Often this would merely be the boiling juices trickled over the top. But if they were feeling particularly flush, the Irish family would pour over some white sauce (a mixture of flour, butter, milk and parsley, though another herb can be substituted).

Bacon and cabbage was thus the closest thing that Ireland got to a traditional special meal for St Patrick's Day. But they weren't adverse to eating it any other time too.

Naturally, given the circumstances from which they'd fled, and now found themselves, this dish was a distant memory. It was certainly not anything that a resident of the Five Points could afford to cook.

So they got creative. There was no bacon in their price range, so they took inspiration from their Jewish neighbors. The Jews had a salt beef, cured or pickled in brine, the preparation for which they'd brought with them from Eastern Europe.

Generally cut from older cattle, hence being quite tough, it sold for a lot less than other kinds of meat. The Irish could afford it! At least once in a while. So that was their bacon substitute. This briny beef brisket is what's today known as corned beef in America.

Guess what was the cheapest vegetable you could buy in the New York slum area?

Voila!  Corned beef and cabbages was invented!  Not over in the Emerald Isle, but in the middle of lower Manhattan. The people who conceived of it, and popularized the dish, had indeed been born in Ireland. However, they were now Irish-Americans.

Their St Patrick's Day religious observances called for the the best meal they could produce on March 17th. Right then and there, that was corned beef and cabbage. Hence the association stuck and it's still a thing in the USA today.

Traditional Irish Recipes for St Patrick's Day

Flick through these Irish cookbooks for other ideas on what to eat on St Patrick's Day.
Updated: 03/16/2014, JoHarrington
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JoHarrington on 04/05/2015

Opportune was the conclusion I came up with too, when I was studying this at Uni. Half the time it was out of sight out of mind too. I guess it's why those sort of people get on.

frankbeswick on 04/05/2015

I can understand how some people can watch others starving for profit: greed and hatred. They despised the Irish, wanted them dead and saw famine as a useful way of effecting this. Genocide was not planned, but was opportune, taken up willingly by a section of the British ruling class. Greed for profit was the only goal of some. It dominates their minds and hearts at the expense of all else.

JoHarrington on 04/05/2015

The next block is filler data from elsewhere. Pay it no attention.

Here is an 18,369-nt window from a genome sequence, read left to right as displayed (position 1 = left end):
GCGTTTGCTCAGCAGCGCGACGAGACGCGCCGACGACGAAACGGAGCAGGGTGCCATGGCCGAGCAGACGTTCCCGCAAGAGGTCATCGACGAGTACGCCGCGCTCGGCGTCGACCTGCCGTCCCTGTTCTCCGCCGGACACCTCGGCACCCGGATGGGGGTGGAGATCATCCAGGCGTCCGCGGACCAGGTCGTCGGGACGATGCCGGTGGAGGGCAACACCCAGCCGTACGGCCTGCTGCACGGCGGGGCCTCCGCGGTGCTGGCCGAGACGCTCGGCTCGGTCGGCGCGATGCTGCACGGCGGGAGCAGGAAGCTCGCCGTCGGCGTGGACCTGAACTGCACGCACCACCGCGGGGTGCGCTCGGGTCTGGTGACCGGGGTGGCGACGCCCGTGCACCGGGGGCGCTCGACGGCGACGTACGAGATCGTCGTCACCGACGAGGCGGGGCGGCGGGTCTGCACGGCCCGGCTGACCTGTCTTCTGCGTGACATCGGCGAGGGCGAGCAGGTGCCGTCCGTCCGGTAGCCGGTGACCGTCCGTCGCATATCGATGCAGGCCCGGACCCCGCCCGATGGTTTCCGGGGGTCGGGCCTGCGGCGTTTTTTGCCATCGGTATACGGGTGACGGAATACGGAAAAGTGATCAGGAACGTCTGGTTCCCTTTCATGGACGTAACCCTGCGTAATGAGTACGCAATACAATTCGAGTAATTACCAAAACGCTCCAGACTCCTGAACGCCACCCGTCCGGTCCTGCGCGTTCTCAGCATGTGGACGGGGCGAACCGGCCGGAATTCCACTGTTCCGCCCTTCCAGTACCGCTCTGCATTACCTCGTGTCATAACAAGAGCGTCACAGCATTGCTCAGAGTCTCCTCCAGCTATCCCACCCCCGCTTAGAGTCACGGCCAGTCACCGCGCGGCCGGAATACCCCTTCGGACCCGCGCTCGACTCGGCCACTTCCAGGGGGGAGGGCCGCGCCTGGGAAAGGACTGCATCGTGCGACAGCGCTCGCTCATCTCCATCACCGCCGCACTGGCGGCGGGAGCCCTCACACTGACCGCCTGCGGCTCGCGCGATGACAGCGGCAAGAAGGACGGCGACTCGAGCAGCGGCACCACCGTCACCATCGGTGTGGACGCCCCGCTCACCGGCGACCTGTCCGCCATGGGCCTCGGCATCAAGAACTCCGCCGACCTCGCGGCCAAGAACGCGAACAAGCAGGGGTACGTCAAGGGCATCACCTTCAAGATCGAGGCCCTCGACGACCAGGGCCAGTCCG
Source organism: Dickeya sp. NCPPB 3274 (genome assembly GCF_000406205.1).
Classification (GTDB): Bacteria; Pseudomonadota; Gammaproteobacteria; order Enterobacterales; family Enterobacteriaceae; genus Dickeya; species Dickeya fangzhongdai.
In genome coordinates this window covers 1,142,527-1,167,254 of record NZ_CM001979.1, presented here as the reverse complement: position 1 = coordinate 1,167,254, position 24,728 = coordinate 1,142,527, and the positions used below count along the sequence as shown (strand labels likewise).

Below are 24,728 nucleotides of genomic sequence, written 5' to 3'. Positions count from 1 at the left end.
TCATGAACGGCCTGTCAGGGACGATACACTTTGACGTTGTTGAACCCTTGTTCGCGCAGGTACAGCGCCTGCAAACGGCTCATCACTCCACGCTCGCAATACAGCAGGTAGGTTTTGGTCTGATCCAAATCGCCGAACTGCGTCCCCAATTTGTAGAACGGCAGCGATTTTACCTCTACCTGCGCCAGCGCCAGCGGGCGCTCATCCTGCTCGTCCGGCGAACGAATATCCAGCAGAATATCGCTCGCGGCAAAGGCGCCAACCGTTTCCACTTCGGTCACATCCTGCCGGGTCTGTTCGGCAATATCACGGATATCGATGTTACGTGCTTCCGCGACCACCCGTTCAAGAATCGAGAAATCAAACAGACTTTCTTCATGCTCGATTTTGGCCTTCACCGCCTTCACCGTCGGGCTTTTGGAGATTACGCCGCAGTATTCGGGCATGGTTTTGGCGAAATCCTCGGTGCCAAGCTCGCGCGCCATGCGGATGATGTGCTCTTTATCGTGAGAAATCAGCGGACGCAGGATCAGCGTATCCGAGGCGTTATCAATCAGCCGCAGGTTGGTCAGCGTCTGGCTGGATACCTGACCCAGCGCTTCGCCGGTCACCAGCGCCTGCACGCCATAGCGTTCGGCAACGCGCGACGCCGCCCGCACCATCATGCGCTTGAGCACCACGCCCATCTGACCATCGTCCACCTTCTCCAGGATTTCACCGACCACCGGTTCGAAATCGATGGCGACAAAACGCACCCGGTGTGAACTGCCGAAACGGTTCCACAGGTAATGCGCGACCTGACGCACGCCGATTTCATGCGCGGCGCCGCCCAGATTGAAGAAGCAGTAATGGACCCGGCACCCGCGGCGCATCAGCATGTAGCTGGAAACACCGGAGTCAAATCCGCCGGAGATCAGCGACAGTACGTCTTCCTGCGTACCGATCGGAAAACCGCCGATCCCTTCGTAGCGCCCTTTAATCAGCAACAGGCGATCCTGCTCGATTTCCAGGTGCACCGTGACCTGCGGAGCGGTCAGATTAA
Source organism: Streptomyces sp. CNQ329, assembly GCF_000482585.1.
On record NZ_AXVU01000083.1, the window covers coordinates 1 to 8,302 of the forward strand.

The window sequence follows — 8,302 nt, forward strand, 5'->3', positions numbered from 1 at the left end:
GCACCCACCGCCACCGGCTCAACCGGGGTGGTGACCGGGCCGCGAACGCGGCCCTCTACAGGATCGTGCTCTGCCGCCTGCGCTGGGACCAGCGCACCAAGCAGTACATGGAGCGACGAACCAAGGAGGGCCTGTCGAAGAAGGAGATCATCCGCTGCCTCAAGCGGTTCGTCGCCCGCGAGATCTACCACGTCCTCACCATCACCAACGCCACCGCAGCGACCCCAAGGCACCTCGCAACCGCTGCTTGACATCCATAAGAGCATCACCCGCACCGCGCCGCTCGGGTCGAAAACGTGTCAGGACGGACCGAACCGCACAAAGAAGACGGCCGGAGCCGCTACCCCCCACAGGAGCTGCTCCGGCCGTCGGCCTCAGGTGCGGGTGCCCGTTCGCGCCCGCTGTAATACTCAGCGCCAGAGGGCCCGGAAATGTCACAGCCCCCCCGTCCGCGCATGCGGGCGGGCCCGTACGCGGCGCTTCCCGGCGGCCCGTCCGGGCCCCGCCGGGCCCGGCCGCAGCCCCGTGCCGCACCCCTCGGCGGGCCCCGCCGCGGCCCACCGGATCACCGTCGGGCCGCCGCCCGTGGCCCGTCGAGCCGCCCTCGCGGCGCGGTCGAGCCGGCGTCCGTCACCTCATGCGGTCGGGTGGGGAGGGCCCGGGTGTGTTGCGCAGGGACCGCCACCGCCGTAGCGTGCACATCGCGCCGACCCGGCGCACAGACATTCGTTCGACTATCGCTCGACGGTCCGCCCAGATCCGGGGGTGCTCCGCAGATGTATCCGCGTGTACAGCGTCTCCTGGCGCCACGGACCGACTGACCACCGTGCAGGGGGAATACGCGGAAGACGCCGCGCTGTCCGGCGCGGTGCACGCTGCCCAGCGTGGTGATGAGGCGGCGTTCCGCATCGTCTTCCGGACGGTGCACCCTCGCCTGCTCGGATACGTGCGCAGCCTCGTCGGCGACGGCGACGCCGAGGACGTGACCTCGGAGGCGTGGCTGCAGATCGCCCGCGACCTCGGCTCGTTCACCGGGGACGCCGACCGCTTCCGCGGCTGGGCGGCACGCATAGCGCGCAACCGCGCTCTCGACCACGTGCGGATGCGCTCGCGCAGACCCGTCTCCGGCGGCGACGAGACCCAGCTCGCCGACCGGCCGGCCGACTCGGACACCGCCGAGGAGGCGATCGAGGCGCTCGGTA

It's freaking tragic how much food came out of Ireland in the 19th century. I don't understand how anyone could watch a people starving for profit.

JoHarrington on 04/05/2015

Frank - I never thought to wonder about the soil. I bet this accounts for regional differences in food consumption too, at least back in the day before supermarkets.

JoHarrington on 04/05/2015

Madelyn - You're very welcome. It was a Californian with whom I was chatting about it! So perhaps you're missing out there, or she's adding random stuff.

frankbeswick on 03/23/2015

I have just done some research. Irish corned beef was a major export in the nineteenth century, though for most Irish it was a luxury hardly obtainable. The export of corned beef added to the effects of the potato famine.

frankbeswick on 03/23/2015

You are right that this meal is in no sense traditional. It is, as you say, a descendant of a characteristically Irish dish, bacon, cabbage and potatoes. I suppose that the emigrants ate some characteristically Irish food to remember home.

There is a perfect rationale to this dish. The Irish grew potatoes and they kept pigs. Cabbages grow easily in the Irish climate. As Ireland lies on a bed of limestone, there are some limy soils, which cabbages like to grow in. The beetroot that you show as added to the dish is a very versatile vegetable that grows in a variety of conditions [it is a descendant of the genetically varied sea beet and grows easily.] So the poorer soils of the West of Ireland could be guaranteed to grow this vegetable.

The poorer people of Britain and Ireland were not great beef eaters [until corned beef came in.] This is despite the rubbish talked about the roast beef of old England.The poor, of whom there were many in Ireland, could only afford corned beef, which was a luxury substitute for bacon.

Madelyn on 03/22/2015

I've never ever heard of this dish before, lolwut?!?! Maybe it's just not a West Coast thing...I'm a California girl. We celebrate St. Patties with tacos and beer...but then again, I only know Irish-Mexicans so *cough* This has been a highly entertaining read. Thanks for sharing!

JoHarrington on 03/12/2014

I always appreciate your humour. :)

I love trying out food from all over the world, and from many different cultures. If it's vegetarian and looks, smells and tastes delicious, then I'm right there with my fork. So what would you cook for this 'white girl'? *waits with cutlery*

I'm glad to hear that my article brought back such good memories!

cmoneyspinner on 03/12/2014

JoHarrington – Glad you appreciate my humor.
It goes deeper than you know. Allow me to share.

My mom once told me my grandfather, her father, was Irish or from Ireland, or had some of Irish roots. She never really clarified. We used to tease my aunt, my mother's sister, about always cooking “white people food”. But the best dish she ever made was corned beef and cabbage. To top that off she worked at a dress shop located in Miami Beach, Florida. Miami Beach was loaded with rich retired Jews. So how my aunt learn how to prepare corned beef and cabbage? We don't know!! But it was a dish none of us would ever turn down!!

I never met my grandfather. He died before I was born. My mother and aunt passed away many years ago. So as I was reading your article, memories that had been buried in my subconscious started resurfacing. They were so sweet but I started cracking up!!! :)